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Strong practice match wins over Richmond and Hawthorn, and an opening round success against North Melbourne led some pundits to declare that Melbourne were a danger of making their first finals series since 1964. Writing in The Age Richmond's Royce Hart declared the Demons "the emerging force in the VFL".
The season began with a second field umpire for the first time but it was business as usual Melbourne who were tenth after Round 18 before a three game winning streak put the Demons on the brink of their first finals appearance in a decade going into the last day of the season. With shrewd off-season buys like Craig McKellar, Allan Davis and Laurie Fowler coming into form Bob Skilton even declared that they could give the premiership a shake if they qualified.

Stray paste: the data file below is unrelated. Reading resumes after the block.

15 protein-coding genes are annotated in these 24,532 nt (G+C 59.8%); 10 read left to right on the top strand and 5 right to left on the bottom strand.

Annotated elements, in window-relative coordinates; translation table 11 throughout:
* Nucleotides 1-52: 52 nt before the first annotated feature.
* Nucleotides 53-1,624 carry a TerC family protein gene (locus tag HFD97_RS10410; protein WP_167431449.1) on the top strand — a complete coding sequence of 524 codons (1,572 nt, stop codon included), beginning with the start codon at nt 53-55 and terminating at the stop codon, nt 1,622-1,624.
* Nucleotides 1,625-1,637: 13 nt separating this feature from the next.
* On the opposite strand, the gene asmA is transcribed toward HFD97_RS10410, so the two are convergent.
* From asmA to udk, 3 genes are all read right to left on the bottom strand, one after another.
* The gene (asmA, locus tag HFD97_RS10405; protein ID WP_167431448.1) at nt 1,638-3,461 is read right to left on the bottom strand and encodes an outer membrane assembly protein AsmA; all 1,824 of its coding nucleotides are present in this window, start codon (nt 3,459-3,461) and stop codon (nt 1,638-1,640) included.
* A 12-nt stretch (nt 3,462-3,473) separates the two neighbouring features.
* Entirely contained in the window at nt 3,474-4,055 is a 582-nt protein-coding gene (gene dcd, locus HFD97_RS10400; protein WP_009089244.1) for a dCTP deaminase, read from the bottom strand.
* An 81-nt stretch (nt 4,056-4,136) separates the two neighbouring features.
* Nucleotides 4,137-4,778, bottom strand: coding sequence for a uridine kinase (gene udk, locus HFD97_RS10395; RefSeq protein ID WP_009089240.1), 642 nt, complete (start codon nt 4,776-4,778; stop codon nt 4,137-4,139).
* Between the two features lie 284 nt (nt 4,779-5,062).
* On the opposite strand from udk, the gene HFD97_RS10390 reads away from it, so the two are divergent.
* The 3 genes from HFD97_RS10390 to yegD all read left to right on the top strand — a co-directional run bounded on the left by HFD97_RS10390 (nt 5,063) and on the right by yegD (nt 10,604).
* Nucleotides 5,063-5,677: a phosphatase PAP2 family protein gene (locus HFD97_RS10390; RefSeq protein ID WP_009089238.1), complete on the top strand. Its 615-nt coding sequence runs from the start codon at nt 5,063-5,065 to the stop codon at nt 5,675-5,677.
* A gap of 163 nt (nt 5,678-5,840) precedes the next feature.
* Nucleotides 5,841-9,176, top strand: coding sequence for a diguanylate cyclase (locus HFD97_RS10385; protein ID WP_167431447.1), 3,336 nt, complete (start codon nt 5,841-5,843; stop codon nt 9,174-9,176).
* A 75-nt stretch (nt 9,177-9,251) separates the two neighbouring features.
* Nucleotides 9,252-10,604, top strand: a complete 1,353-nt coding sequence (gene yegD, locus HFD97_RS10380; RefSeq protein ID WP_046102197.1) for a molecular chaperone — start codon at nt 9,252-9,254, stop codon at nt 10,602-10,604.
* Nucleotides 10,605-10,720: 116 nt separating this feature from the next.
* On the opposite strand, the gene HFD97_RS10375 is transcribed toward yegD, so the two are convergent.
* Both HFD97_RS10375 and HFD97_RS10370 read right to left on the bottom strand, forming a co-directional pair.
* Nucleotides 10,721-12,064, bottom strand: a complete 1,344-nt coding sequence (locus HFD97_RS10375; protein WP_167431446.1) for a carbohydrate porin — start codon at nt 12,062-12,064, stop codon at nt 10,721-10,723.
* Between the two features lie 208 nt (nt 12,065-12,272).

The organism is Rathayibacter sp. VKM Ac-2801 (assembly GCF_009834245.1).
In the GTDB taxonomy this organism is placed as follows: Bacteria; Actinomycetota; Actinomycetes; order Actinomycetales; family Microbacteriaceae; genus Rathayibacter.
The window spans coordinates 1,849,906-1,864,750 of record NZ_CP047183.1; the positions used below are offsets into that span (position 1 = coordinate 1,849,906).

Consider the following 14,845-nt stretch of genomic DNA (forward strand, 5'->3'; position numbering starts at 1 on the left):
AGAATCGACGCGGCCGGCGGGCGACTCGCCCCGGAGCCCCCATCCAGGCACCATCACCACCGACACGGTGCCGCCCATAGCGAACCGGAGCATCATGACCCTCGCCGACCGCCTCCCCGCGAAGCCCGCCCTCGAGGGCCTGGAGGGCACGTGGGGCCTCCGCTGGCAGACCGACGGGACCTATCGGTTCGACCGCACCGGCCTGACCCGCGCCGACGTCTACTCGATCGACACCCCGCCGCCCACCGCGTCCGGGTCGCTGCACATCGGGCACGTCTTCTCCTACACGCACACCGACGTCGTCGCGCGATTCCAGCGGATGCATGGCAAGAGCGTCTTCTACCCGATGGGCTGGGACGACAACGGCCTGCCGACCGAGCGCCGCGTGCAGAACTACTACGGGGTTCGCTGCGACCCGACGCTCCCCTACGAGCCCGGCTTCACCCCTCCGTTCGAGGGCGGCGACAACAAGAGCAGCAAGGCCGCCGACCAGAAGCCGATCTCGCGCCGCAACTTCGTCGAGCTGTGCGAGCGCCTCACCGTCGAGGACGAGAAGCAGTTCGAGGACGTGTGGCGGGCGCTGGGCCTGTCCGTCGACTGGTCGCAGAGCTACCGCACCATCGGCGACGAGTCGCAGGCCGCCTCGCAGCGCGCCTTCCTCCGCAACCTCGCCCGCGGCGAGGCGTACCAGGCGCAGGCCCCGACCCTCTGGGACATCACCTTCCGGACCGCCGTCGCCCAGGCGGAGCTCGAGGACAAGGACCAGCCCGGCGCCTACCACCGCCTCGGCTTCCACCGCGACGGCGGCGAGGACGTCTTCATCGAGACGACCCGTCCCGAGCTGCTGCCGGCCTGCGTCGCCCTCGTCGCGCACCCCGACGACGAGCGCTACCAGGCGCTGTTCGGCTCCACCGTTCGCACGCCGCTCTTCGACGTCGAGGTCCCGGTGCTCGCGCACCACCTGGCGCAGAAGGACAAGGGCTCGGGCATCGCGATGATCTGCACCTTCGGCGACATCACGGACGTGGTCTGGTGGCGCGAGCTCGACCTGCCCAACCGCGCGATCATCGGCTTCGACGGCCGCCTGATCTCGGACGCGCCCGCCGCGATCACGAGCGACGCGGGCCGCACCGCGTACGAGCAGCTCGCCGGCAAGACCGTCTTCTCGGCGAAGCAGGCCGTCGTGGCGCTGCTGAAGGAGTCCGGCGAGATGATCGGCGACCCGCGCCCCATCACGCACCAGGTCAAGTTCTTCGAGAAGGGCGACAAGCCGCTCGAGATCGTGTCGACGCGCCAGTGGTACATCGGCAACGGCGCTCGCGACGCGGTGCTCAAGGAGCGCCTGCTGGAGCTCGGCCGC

As long as they beat Collingwood, and minor premiers Carlton defeated 5th place Footscray at Princes Park they would be finalists for the first time since 1964. The Bulldogs were lucky to still have their destiny in their own hands, having beaten lowly Fitzroy with a kick after the siren the week before. Had centreman Alan Stoneham missed a Demon win at Victoria Park would have been enough to catapault Melbourne into the four no matter what happened at Princes Park.
The Demons did their job, beating wooden spooners Collingwood by 15 points at Victoria Park but Footscray, however, managed to hold off a fast finishing Carlton and earn a draw to take them into the finals in front of a side who would have to wait another 11 years to see a top 5 appearance.
Despite nearly leading his side to the finals, Bob Skilton risked losing his job when he requested a pay-rise that didn't meet the expectations of the committee. Despite media reports suggesting Tom Hafey would take over, the former Richmond premiership coach went to Collingwood and Skilton was reappointed for another year.
Henry Bolte and Lord Mayor Ron Walker were club patrons.
Yearbook image courtesy of grandoldflag.net